The Influence of Televised Food Commercials on Children's Food Choices: Evidence from Ventromedial Prefrontal Cortex Activations

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Abstract

Objective

To investigate how food commercials influence children's food choices.

Study design

Twenty-three children ages 8-14 years provided taste and health ratings for 60 food items. Subsequently, these children were scanned with the use of functional magnetic resonance imaging while making food choices (ie, “eat” or “not eat”) after watching food and nonfood television commercials.

Results

Our results show that watching food commercials changes the way children consider the importance of taste when making food choices. Children did not use health values for their food choices, indicating children's decisions were largely driven by hedonic, immediate rewards (ie, “tastiness”); however, children placed significantly more importance on taste after watching food commercials compared with nonfood commercials. This change was accompanied by faster decision times during food commercial trials. The ventromedial prefrontal cortex, a reward valuation brain region, showed increased activity during food choices after watching food commercials compared with after watching nonfood commercials.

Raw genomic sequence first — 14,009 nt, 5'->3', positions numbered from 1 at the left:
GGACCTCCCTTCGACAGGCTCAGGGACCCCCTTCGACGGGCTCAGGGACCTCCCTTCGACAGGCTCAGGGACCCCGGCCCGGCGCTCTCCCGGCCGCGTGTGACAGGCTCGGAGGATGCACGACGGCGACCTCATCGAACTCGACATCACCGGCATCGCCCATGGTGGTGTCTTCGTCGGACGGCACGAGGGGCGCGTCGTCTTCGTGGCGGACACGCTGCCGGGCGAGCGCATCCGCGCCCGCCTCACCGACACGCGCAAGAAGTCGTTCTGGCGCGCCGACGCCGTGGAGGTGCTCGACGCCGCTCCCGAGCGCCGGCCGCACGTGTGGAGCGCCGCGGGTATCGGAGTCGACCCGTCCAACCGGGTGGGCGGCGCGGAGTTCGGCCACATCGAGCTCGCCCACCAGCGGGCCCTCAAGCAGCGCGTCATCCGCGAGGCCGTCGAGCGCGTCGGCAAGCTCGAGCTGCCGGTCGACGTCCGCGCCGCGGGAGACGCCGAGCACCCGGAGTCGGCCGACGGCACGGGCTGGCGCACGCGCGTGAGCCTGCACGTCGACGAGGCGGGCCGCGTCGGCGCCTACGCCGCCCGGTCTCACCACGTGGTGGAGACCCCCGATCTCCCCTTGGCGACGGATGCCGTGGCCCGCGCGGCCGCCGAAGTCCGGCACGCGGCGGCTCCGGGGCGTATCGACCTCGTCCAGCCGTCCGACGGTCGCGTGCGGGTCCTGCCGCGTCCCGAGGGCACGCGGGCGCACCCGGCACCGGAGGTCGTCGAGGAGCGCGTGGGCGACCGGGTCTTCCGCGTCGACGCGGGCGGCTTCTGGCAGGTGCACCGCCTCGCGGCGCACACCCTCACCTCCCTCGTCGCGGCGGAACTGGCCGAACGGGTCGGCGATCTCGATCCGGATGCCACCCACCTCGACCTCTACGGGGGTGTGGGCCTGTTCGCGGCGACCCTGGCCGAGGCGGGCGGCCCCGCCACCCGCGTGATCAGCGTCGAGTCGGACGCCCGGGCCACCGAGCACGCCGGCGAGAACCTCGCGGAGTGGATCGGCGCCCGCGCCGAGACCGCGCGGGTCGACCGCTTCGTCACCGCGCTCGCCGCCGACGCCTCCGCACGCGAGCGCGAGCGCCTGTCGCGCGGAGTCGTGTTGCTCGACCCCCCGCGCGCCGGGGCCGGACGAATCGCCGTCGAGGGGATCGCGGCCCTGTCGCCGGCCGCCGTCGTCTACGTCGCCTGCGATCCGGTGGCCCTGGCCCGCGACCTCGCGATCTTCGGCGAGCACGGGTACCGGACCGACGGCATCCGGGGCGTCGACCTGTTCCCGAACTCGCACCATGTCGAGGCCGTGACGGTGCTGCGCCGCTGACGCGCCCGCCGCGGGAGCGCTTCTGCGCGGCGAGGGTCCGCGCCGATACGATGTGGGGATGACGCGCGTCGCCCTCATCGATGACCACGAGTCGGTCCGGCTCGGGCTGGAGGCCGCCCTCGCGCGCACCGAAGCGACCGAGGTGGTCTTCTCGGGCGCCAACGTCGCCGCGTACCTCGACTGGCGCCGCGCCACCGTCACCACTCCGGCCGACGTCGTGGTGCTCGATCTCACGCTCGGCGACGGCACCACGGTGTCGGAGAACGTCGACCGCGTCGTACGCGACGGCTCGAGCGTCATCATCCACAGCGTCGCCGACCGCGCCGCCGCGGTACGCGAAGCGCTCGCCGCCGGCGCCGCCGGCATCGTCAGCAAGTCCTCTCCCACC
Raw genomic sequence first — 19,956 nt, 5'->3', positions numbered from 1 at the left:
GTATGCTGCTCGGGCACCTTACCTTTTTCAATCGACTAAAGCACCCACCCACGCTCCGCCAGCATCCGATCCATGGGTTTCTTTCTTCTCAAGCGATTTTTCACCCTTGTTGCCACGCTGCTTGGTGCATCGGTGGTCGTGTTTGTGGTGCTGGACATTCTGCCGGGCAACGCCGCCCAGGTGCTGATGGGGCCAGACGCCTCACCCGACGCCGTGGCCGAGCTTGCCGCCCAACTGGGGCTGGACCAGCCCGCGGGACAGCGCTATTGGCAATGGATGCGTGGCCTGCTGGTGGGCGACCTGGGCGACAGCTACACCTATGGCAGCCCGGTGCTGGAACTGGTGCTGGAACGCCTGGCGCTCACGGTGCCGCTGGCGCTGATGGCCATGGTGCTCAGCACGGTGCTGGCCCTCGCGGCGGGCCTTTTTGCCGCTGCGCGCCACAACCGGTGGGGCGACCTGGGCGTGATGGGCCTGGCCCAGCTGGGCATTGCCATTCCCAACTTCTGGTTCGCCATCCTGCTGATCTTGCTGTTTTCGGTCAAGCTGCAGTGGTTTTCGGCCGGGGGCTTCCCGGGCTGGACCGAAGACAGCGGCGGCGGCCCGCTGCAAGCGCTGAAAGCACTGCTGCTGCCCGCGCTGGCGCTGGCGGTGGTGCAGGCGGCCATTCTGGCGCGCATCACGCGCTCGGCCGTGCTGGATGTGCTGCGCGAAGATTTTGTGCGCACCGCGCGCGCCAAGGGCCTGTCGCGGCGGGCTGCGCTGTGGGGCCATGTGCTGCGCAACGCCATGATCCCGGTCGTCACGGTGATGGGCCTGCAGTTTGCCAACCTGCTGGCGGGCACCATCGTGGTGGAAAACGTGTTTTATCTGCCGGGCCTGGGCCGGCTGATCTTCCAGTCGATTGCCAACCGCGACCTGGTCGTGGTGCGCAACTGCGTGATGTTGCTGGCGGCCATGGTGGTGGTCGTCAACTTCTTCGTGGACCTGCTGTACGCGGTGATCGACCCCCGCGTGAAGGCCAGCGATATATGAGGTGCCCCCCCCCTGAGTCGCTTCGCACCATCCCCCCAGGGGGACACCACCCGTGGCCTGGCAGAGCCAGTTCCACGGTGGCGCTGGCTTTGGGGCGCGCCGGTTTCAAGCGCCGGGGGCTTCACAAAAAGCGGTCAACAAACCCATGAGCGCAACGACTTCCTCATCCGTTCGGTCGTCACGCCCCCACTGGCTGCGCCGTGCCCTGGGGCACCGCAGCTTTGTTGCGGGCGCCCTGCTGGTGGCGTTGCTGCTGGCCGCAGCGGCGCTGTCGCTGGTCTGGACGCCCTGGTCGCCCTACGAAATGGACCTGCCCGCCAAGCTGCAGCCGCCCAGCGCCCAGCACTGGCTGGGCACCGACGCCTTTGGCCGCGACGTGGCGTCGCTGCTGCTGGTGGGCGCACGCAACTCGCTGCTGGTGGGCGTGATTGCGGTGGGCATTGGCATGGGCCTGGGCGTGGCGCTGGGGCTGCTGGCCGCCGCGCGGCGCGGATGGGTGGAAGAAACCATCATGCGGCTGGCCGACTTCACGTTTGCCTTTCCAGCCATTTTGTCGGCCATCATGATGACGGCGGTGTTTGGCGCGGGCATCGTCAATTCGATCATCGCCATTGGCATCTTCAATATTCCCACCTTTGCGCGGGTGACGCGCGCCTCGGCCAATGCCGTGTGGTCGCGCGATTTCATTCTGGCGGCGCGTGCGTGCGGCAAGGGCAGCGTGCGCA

Conclusion

Overall, our results suggest watching food commercials before making food choices may bias children's decisions based solely on taste, and that food marketing may systematically alter the psychological and neurobiologic mechanisms of children's food decisions.

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